Saturday, 27 May 2017
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gnrstopStarting today and ending on Sunday 23rd April, GNR road traffic units will be concentrating on catching speeding motorists by using their devilish range of mobile and fixed speed control gizmos.

Concentrating on roads where speeding already has proven to be the cause of serious accidents, the GNR aims to add to this year’s catch of 44,000 motorists fined for exceeding the speed limit.

Operation Tispol is nothing new and drivers in Setúbal, the area where the most speeders are caught (5,831), are duly warned that their activities will not be tolerated.

Next in the list of dangerous areas is Aveiro, followed by Oporto. The safest districts are Braga (655 speeders) and Portalagre where just 307 people have been stopped for speeding.

Tispol, the European Traffic Police Network, is a pan-European operation that targets those roads where excess speed is the main factor in traffic accidents. The five-day purge in Portugal is being mirrored across Europe.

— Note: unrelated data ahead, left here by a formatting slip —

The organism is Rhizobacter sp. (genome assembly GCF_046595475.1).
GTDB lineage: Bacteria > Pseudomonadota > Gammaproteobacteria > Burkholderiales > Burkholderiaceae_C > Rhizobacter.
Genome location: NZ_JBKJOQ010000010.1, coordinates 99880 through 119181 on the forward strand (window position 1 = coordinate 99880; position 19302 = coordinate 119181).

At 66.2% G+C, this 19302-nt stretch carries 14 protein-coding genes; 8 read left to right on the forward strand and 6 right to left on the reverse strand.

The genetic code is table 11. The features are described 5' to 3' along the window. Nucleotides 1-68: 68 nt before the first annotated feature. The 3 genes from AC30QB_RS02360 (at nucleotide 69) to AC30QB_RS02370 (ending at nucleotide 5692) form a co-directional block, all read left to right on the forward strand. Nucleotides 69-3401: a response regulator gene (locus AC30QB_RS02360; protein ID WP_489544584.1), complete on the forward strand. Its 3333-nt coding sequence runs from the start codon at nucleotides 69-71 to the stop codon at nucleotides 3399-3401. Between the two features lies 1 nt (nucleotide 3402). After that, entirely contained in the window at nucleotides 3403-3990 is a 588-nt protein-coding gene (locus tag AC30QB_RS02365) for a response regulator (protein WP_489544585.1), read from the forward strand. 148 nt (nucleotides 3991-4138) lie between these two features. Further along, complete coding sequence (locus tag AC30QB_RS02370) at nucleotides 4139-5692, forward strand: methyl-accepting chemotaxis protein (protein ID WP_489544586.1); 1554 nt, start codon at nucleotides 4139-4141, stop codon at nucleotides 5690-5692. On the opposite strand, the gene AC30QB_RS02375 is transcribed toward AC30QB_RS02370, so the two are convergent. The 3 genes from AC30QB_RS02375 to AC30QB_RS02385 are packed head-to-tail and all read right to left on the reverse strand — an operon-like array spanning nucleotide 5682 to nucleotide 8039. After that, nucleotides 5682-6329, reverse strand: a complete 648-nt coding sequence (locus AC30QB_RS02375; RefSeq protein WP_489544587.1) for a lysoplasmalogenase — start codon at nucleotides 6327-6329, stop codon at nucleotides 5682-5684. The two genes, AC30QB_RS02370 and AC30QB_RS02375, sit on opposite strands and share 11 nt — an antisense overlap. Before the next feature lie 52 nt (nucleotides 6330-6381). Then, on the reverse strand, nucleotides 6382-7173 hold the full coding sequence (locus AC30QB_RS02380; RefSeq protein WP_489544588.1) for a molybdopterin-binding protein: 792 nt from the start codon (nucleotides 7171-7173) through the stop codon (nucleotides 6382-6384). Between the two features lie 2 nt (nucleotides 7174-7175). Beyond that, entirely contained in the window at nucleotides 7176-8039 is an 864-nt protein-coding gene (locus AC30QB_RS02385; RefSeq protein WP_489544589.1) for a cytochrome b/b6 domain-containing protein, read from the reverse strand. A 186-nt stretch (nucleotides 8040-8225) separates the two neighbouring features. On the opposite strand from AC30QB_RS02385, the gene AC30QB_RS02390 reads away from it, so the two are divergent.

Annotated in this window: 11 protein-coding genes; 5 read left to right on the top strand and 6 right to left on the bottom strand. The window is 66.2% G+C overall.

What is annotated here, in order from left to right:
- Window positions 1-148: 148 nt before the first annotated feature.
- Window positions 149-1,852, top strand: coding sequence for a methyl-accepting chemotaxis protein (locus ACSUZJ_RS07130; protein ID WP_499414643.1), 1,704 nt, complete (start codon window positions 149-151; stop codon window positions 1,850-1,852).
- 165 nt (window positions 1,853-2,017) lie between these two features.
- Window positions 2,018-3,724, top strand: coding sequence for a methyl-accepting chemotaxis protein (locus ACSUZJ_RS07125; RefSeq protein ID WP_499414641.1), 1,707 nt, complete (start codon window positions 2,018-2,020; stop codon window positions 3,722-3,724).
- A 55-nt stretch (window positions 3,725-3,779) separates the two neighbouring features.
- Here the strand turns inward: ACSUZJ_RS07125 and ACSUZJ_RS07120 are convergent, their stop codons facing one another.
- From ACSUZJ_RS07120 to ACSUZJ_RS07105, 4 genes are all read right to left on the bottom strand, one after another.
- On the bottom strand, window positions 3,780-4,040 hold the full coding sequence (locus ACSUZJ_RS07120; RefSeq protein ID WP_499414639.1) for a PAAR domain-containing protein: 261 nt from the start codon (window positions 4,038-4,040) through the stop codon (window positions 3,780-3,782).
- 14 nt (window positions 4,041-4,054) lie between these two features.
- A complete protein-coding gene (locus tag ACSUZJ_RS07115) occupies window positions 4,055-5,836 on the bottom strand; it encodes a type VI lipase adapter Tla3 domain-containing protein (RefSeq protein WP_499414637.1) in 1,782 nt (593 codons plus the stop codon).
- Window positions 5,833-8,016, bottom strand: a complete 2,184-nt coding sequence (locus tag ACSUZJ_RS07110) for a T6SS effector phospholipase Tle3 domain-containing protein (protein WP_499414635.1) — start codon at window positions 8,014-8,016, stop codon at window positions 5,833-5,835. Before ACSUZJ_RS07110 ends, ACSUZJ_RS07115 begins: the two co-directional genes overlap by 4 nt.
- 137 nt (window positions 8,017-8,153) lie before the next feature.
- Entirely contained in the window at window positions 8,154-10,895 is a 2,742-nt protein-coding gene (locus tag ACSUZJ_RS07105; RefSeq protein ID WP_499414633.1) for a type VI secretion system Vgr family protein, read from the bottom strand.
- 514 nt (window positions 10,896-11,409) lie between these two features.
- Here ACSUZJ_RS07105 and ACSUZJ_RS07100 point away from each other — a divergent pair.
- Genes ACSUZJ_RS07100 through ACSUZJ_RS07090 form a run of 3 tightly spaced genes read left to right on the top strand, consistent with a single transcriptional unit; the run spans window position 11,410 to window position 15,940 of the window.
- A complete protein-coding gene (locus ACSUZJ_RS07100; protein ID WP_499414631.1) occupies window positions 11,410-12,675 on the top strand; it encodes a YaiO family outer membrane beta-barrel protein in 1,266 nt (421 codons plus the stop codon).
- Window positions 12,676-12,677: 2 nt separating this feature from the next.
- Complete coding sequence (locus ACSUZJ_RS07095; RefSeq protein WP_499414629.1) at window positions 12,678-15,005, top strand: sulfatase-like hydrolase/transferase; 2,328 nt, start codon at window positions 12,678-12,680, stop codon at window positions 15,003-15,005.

The GNR will be using traffic detachments from 18 of its Territorial Commands and from the National Transit Unit which also will have officers out and about on the country’s roads and motorways.

So far this year, the GNR has stopped and questioned 2,300,000 drivers, many of them more than once, and are keen to issue fines as the service has financial targets to meet as listed in the State budget.  

 

Comments  

-1 #3 peter booker 2017-04-20 09:32
I am interested in your assumption, Ed, that those areas where fewer speedsters have been caught are safer. It may just be that the police are less active in Portalegre than their brethren in Setúbal. Or that the proportion of drivers caught speeding is exactly the same, simply because there are fewer cars in Portalegre.

But thank you for the tip-off anyway.
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-1 #2 liveaboard 2017-04-20 07:37
Thanks for the warning.
I'll be keeping an eye on the speedometer.
.
Until Monday at least.
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0 #1 TT 2017-04-19 16:12
"Concentrating on roads where speeding already has proven to be the cause of serious accidents,...."
Whilst I wholeheartedly agree that speeding needs to controlled, the cynic in me feels that should read "Concentrating on roads where speeding already has proven to net the most fines"?
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